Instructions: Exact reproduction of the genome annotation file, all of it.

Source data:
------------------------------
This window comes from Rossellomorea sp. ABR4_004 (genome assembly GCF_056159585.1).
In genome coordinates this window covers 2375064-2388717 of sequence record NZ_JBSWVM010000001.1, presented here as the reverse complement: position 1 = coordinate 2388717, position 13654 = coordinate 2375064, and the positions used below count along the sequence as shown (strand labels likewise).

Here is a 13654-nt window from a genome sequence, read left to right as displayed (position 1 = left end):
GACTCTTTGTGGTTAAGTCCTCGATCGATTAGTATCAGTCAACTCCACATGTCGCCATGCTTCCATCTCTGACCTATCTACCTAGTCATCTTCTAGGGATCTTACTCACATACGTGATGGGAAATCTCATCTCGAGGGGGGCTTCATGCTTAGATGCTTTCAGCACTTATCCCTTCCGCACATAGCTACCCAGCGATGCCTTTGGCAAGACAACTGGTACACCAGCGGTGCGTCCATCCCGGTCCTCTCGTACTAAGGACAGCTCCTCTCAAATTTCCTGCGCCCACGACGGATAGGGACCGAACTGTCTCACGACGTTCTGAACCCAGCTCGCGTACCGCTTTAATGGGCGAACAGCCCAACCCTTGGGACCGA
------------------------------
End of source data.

This window comes from Rossellomorea sp. ABR4_004 (genome assembly GCF_056159585.1).
In genome coordinates this window covers 2375064-2388717 of sequence record NZ_JBSWVM010000001.1, presented here as the reverse complement: position 1 = coordinate 2388717, position 13654 = coordinate 2375064, and the positions used below count along the sequence as shown (strand labels likewise).

Here is a 13654-nt window from a genome sequence, read left to right as displayed (position 1 = left end):
GACTCTTTGTGGTTAAGTCCTCGATCGATTAGTATCAGTCAACTCCACATGTCGCCATGCTTCCATCTCTGACCTATCTACCTAGTCATCTTCTAGGGATCTTACTCACATACGTGATGGGAAATCTCATCTCGAGGGGGGCTTCATGCTTAGATGCTTTCAGCACTTATCCCTTCCGCACATAGCTACCCAGCGATGCCTTTGGCAAGACAACTGGTACACCAGCGGTGCGTCCATCCCGGTCCTCTCGTACTAAGGACAGCTCCTCTCAAATTTCCTGCGCCCACGACGGATAGGGACCGAACTGTCTCACGACGTTCTGAACCCAGCTCGCGTACCGCTTTAATGGGCGAACAGCCCAACCCTTGGGACCGA